In harmony with the Tao,
the sky is clear and spacious,
the earth is solid and full,
all creatures flourish together,
content with the way they are,
endlessly repeating themselves,
When man interferes with the Tao,
the sky becomes filthy,
the earth becomes depleted,
the equilibrium crumbles,
creatures become extinct.
The Master views the parts with compassion,
because he understands the whole.
His constant practice is humility.
He doesn’t glitter like a jewel
but lets himself be shaped by the Tao,
as rugged and common as a stone.
(Tao Te Ching, chapter 39, translation by Stephen Mitchell)
Harmony or Interference
We all must know of Hamlet’s soliloquy, penned by William Shakespeare:
To be, or not to be–that is the question:
Whether ’tis nobler in the mind to suffer
The slings and arrows of outrageous fortune
Or to take arms against a sea of troubles
And by opposing end them. To die, to sleep–
No more–and by a sleep to say we end
The heartache, and the thousand natural shocks
That flesh is heir to. ‘Tis a consummation
Devoutly to be wished. To die, to sleep–
To sleep–perchance to dream: ay, there’s the rub,
For in that sleep of death what dreams may come
When we have shuffled off this mortal coil,
Must give us pause. There’s the respect
That makes calamity of so long life.
For who would bear the whips and scorns of time,
Th’ oppressor’s wrong, the proud man’s contumely
The pangs of despised love, the law’s delay,
The insolence of office, and the spurns
That patient merit of th’ unworthy takes,
When he himself might his quietus make
With a bare bodkin? Who would fardels bear,
To grunt and sweat under a weary life,
But that the dread of something after death,
The undiscovered country, from whose bourn
No traveller returns, puzzles the will,
And makes us rather bear those ills we have
Than fly to others that we know not of?
Thus conscience does make cowards of us all,
And thus the native hue of resolution
Is sicklied o’er with the pale cast of thought,
And enterprise of great pitch and moment
With this regard their currents turn awry
And lose the name of action. — Soft you now,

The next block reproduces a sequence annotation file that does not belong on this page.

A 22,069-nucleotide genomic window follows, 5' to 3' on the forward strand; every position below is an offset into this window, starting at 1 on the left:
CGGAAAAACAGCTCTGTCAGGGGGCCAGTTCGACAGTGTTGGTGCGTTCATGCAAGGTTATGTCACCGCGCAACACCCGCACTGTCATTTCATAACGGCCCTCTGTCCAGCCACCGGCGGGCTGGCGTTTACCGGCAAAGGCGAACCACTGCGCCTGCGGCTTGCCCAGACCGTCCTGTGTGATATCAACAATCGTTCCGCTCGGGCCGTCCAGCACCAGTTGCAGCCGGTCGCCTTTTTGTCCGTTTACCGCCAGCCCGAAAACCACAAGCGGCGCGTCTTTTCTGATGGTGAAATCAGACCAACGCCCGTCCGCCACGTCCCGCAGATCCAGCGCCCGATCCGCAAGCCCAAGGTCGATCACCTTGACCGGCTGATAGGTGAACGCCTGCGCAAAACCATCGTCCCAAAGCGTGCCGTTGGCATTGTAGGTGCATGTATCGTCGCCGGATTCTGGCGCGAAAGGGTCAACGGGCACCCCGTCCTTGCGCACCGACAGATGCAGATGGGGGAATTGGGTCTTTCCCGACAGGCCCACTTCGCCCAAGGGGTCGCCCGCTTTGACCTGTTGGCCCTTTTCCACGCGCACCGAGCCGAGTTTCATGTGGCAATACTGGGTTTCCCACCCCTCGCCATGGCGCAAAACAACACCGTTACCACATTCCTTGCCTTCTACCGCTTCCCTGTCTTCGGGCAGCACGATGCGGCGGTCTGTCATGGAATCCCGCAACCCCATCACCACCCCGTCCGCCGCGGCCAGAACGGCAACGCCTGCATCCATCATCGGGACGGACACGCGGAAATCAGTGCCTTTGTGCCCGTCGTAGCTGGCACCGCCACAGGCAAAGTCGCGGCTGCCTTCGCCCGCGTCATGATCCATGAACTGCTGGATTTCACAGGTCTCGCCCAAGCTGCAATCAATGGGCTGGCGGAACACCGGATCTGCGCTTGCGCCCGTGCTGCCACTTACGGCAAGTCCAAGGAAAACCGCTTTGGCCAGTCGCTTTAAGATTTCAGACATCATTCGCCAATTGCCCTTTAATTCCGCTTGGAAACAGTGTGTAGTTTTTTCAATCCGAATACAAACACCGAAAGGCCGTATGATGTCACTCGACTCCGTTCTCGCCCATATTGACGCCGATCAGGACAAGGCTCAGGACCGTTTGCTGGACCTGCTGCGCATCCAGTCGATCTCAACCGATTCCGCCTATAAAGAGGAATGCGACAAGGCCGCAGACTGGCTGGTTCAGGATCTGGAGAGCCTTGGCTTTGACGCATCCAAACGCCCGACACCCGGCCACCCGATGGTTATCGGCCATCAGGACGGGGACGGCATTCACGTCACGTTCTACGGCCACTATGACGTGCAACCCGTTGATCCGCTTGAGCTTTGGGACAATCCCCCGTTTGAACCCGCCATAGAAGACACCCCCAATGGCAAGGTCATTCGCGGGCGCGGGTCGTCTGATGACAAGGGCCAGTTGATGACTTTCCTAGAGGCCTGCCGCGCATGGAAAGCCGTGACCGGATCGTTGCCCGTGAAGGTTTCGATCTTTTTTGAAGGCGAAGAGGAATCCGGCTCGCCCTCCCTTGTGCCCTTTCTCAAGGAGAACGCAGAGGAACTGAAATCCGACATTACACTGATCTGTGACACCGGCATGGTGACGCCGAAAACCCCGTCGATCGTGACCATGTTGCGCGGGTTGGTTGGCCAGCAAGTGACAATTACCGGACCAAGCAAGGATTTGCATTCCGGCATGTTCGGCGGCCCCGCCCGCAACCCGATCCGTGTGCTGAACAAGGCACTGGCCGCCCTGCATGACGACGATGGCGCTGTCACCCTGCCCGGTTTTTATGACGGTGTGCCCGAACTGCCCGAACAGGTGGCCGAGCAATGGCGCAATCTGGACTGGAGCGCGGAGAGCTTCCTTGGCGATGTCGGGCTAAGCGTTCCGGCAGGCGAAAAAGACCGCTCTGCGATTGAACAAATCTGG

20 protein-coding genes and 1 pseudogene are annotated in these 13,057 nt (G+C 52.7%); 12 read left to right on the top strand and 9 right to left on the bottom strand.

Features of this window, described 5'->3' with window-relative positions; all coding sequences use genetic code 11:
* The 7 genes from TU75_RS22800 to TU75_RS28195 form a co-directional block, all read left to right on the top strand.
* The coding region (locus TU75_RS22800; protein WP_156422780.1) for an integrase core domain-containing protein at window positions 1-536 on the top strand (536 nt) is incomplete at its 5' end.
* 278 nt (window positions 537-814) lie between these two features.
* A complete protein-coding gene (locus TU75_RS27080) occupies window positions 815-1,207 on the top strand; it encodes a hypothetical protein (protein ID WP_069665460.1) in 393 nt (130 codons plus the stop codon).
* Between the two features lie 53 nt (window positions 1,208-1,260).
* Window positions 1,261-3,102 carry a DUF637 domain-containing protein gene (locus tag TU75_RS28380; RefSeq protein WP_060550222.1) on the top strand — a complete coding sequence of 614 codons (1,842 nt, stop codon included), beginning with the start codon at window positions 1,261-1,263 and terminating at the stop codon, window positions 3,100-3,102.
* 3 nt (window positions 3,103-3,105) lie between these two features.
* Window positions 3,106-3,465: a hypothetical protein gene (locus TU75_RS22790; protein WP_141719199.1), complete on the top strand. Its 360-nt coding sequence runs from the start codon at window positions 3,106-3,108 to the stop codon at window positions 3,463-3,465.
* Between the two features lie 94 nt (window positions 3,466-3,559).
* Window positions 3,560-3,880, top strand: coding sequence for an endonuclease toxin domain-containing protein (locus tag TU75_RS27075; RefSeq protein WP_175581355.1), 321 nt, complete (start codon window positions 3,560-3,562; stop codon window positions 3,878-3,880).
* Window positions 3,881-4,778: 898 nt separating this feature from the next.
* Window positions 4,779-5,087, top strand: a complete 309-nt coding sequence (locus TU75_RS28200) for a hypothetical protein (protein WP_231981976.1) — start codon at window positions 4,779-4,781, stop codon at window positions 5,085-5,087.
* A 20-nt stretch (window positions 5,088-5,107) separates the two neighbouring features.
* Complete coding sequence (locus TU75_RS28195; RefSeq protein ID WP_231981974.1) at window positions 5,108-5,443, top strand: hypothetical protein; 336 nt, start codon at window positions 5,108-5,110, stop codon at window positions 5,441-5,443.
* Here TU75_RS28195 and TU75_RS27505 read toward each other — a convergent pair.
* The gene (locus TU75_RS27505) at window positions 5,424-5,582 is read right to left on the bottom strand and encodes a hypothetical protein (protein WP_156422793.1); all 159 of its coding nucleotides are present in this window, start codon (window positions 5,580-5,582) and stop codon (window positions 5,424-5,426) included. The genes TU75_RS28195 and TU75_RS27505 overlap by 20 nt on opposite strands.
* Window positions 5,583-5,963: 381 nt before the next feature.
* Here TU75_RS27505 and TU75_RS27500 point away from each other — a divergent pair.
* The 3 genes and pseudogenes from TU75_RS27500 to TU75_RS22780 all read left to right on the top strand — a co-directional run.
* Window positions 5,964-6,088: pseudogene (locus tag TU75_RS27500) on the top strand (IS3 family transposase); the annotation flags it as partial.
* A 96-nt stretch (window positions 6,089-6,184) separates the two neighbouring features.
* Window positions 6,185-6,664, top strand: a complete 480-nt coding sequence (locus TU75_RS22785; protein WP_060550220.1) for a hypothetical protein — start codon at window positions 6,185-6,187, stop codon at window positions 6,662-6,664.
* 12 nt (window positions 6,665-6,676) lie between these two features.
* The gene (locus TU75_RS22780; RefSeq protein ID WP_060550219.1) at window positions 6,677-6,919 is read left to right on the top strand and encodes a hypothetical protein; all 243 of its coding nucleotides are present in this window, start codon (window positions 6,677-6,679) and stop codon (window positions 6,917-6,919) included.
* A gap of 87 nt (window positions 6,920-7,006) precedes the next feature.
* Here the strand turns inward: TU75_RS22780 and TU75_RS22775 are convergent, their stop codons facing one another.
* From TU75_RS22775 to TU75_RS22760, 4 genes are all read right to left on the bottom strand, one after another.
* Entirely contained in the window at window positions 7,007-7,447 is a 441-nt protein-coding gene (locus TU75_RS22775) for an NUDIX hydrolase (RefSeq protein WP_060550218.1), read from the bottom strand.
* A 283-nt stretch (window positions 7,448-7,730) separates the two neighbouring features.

The fair Ophelia! — Nymph, in thy orisons
Be all my sins remembered.
But, I am not so sure Hamlet was pondering the correct question, “To be, or not to be?” No, I think I have a far, far better question, “To do, or not to do?” For the answer to my question makes all the difference in whether we have a world in harmony with the Tao, or not.
Lao Tzu has painted a beautiful picture for us, in describing what harmony with the Tao would mean in our world. He has repeated himself several times, now. Only a fool would not choose harmony. And, Lao Tzu has also made abundantly clear what is required of those of us who want to be in harmony with the Tao. Given the choice between doing and not doing, you must not do. If you want to BE in harmony with the Tao, don’t interfere, don’t intervene, don’t try to control, don’t dominate events, don’t try to force things. Because, then, you will NOT BE in harmony with the Tao.
When we interfere – well, Lao Tzu paints a graphic picture of the results, then, too. We can already see it all around us. This is what “doing” gets us.
The powerful among us, being the ordinary souls they are (see yesterday’s chapter for that), just don’t get it. They are so enslaved to their own will to power, they just keep doing, and doing, and doing. And, we are all made far, far worse because of it.
We need to be like the Master. We need to understand the whole. Then, and only then, can we truly view the parts with the compassion they so desperately need. Our constant practice must be humility. There is nothing quite like humility to keep you from doing.
Don’t be so prone to wanting to glitter like a jewel. Let yourself be shaped by the Tao. Oh, you may not end up being “pretty”, I am rather certain you will end up something a bit more useful than something to sit on a shelf, or in a vault somewhere. The Tao will shape you into something rugged, something common as a stone.
Now, wait just a doggone minute! That sounds a lot like “ordinary” to me. Didn’t we just talk, yesterday, about the merely ordinary, and we had nothing good to say about it? Oh, good, I am glad I have your attention. What Lao Tzu is doing, here, as only he can, is explaining what being extraordinary looks like. Oh, you will seem ordinary, there is nothing more ordinary looking than a common stone. But, what you will be on the inside is something “the powerful” will never be – truly extraordinary.